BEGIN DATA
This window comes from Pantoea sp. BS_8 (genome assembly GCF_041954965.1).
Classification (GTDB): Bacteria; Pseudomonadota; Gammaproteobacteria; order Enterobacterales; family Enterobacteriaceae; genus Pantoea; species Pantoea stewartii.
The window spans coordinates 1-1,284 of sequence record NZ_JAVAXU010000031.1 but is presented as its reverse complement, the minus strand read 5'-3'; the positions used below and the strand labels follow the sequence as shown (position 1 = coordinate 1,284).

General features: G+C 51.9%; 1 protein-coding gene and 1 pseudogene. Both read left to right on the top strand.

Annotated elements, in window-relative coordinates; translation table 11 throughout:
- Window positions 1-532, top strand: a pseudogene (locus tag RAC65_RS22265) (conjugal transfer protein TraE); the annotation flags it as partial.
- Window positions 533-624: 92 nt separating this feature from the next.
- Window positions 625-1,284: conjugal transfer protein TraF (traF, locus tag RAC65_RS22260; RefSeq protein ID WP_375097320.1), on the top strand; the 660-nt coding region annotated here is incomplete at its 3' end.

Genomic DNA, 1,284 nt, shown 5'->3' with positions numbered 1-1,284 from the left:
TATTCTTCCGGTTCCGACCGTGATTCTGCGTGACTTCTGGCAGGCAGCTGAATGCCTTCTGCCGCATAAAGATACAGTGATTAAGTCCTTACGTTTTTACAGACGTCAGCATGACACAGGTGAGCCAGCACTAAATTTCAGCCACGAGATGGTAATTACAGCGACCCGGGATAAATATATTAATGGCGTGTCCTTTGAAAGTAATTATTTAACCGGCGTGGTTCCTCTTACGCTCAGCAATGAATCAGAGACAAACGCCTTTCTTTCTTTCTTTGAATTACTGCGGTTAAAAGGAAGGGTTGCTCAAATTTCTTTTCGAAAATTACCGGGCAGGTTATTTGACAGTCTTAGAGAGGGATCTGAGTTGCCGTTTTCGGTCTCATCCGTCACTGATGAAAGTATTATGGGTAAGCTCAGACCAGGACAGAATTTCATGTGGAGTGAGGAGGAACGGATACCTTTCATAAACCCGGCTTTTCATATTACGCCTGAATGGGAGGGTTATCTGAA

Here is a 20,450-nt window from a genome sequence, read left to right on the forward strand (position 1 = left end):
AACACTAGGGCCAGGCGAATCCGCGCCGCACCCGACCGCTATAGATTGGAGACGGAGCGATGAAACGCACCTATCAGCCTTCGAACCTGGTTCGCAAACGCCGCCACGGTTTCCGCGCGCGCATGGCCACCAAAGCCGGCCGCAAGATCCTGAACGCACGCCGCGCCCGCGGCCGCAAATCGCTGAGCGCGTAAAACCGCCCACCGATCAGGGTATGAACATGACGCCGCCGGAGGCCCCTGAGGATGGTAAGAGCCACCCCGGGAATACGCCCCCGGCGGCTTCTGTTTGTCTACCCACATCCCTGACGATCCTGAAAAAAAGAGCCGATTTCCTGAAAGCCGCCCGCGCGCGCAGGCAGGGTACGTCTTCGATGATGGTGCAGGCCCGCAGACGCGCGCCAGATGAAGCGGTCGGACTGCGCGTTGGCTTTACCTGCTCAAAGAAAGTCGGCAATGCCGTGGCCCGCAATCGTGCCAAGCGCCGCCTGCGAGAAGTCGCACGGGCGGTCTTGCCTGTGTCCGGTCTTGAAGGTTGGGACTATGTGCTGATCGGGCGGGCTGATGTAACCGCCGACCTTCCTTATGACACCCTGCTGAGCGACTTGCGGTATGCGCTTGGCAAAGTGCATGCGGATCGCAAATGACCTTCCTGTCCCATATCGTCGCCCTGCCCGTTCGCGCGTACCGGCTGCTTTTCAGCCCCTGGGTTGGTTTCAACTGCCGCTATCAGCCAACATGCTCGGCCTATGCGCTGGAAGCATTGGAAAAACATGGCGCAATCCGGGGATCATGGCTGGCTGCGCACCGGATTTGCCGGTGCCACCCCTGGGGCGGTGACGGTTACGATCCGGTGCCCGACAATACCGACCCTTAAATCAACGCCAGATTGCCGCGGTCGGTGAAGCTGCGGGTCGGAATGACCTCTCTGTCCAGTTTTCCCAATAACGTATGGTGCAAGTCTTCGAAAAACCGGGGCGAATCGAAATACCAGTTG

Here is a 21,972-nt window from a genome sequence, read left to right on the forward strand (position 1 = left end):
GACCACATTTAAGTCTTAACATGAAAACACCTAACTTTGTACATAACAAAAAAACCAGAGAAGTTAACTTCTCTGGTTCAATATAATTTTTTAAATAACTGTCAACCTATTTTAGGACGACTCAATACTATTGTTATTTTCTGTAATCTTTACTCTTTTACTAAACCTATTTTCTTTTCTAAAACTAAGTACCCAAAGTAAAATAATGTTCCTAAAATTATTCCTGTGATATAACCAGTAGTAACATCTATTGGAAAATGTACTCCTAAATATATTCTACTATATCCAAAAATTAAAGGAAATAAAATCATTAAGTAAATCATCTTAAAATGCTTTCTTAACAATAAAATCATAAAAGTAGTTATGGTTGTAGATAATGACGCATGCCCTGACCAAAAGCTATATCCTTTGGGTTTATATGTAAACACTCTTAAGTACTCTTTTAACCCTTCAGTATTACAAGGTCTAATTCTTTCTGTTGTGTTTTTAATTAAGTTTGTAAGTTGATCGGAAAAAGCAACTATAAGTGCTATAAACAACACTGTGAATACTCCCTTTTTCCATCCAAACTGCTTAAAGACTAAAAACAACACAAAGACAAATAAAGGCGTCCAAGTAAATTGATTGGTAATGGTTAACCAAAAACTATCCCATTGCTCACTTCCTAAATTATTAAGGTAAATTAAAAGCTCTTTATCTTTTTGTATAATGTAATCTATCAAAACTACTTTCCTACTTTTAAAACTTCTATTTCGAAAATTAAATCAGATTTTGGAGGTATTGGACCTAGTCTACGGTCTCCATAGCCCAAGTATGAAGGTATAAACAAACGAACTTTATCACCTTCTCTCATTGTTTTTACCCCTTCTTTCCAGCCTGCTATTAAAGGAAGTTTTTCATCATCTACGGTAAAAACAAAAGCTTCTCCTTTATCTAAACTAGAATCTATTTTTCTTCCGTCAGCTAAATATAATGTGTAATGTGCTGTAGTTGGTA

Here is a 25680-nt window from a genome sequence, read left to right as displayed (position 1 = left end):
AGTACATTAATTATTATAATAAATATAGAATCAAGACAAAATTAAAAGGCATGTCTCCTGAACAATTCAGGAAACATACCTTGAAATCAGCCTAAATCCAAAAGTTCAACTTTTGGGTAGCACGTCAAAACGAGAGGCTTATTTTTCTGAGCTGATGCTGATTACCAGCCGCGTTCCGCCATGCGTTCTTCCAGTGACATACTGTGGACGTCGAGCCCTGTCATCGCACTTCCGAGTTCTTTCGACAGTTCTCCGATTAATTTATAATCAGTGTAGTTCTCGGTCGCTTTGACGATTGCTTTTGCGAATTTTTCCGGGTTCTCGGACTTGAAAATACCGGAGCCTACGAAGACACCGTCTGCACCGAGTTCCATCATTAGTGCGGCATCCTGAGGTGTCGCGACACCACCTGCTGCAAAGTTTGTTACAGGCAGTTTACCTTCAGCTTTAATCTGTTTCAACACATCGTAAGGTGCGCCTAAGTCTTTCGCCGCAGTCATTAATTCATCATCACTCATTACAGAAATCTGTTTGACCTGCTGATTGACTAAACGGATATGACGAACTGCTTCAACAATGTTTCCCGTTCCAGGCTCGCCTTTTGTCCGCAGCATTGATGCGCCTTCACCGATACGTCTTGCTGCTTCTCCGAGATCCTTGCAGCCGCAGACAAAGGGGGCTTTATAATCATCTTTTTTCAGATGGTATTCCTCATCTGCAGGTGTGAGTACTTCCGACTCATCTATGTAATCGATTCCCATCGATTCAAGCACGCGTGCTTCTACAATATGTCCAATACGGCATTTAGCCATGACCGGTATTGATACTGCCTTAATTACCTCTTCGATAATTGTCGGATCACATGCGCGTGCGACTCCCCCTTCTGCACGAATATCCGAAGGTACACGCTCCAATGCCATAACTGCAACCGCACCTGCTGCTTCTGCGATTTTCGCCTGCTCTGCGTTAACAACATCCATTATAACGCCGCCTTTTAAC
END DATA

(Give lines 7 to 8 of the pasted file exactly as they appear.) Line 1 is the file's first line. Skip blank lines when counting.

- Window positions 533-624: 92 nt separating this feature from the next.
- Window positions 625-1,284: conjugal transfer protein TraF (traF, locus tag RAC65_RS22260; RefSeq protein ID WP_375097320.1), on the top strand; the 660-nt coding region annotated here is incomplete at its 3' end.